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Interview with Simply Thrilled

Danni McKee from Simply Thrilled recently had a phone call with me to chat about video editing and some of my processes. I've included a few relevant images as well. Check out the transcript below...

Danni: What’s the best process to edit a video?

Ollie: It depends on the type of content, because that’s kind of like asking, “how long is a piece of string!” I would say that with any project: organisation is key. You need to be meticulous, structure how you work and get to know the footage you’re working with as well. From a short film to a corporate film, it doesn’t matter what the project is, the best way to edit a video would be to get yourself organised. The sooner the better!

Over the years, I’ve had loads of projects handed over to me where I've had to pick up someone else’s work, and often the project has been a mess. This makes it hard to find clips, as everything's not labelled properly and it's not sorted properly either. So for me, organisation is one of the most important things. It’s not actually the editing itself, it's the organising of the footage and making sure you know where everything is, because ultimately if you've done that, your edit is always going to be way better.

Danni: Talk us through how you kick off an edit then?

Ollie: Say you’re given footage on a hard drive... Import that into Adobe Premiere or whatever software you’re using and start organising into different bins within that project. For example, you might get a hard drive where the footage is already in some folders, so you would probably keep that structure in your project, but those that have footage within those folders might not necessarily relate to your video. So for example, the first card which the footage is recorded on might be filmed in one location, the next card might be in another location, and it might have an interview or something on each card as well. So, I would import them as they were: card one, card two and card three and so on. But then after that, I would organise the clips, so if we had an interview with somebody, I would put all the clips for that interview in a separate bin and then each of those bins would be labelled up accordingly.

Danni: What are some cool time-saving tricks for editing?

Ollie: One of the things I tend to do when create a “selects” sequence, is place all my selects on video track one. Then when I use that clip in my main edit sequence I lift that from track one to track two. That way, when I come back to the selects sequence I can see which clips I already used. So that's kind of like a little time-saving thing, because it saves me having to look through all the clips, I can just look through the ones that have not been lifted up from track one to two.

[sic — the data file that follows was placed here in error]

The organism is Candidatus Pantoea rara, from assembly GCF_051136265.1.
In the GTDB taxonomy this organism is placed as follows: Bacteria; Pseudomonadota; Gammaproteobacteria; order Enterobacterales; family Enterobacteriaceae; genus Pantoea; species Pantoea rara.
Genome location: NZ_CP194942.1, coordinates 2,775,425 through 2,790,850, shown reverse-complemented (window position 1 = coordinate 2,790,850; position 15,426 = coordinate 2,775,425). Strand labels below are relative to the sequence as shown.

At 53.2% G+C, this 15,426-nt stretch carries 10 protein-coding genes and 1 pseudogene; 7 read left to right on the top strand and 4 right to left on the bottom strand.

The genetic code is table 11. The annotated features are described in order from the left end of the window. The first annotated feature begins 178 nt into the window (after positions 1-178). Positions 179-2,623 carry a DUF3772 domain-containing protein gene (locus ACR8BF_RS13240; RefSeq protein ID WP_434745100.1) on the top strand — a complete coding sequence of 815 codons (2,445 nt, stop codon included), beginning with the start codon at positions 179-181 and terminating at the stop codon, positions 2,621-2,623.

I like labelling too, as you can use colour labels in Premiere. For example, you could label all the clips in yellow that are related to a particular question. Or when you have a multicam edit, labelling the clips so that you can easily see which video and audio tracks are connected. Labelling is something that a lot of people probably wouldn't do but it's actually quite a useful feature as well.

Danni: How do I make the film flow properly?

Ollie: I would say managing the pace is done by how you feel when you're watching it. I guess part of being an editor is having an editor's instinct. You get this instinct through experience and time, but when you're watching back whatever you've edited, it's knowing that maybe that bit of the film doesn't feel right, or that feels too long, or that feels too quick. It’s about watching it back and thinking, “I need to bring that cut forward, or I need to extend that further back.”

Also, gear changes are something that affect the flow. You might have a really quick cut for one part of the edit - it might be cutting to music - then as soon as an interview comes in, you might have it slow down a bit; as in high gear and low gear.

Danni: What are some cool editing effects worth experimenting with?

Ollie: Less is more. The editor has done a good job if you don’t know what the editor has done. For example, if you’re watching a film and you notice a cut here and there, unless it’s done on purpose, you shouldn’t be noticing cuts, because that can take you out of the moment and you realise you’re watching a film and not engaged in the story. That’s when you know the editor has done their job.

However, there are times where you'll get edits that are done stylistically. So, films like Baby Driver, for example, have really good stylistic

edits in them, such as when they cut to the music or whatever, and it's very intentional. So, then you'll watch and be like, “Oh, that was cool. I liked how that works.”

It's about less is more and making your edits do their job. They don't have to do anything more than their job, because it's not about being flashy and showing off, it's about doing what's right for the video/film.

Danni: How long does it take to edit a video?

Ollie: Everything in post production does take more time than shooting in general. So, you could go out and shoot for a few hours and if you're getting interviews, b-roll and stuff, then you might come back and that might take you a day to put together. It all depends on how much you're shooting or how much you're overshooting and capturing more than you need to. Also, what are the elements you’re going to be using, any kind of motion graphics and stuff because that all takes extra time.

Thanks to Danni for the chat and I hope that's given you a bit of insight into my editing brain.

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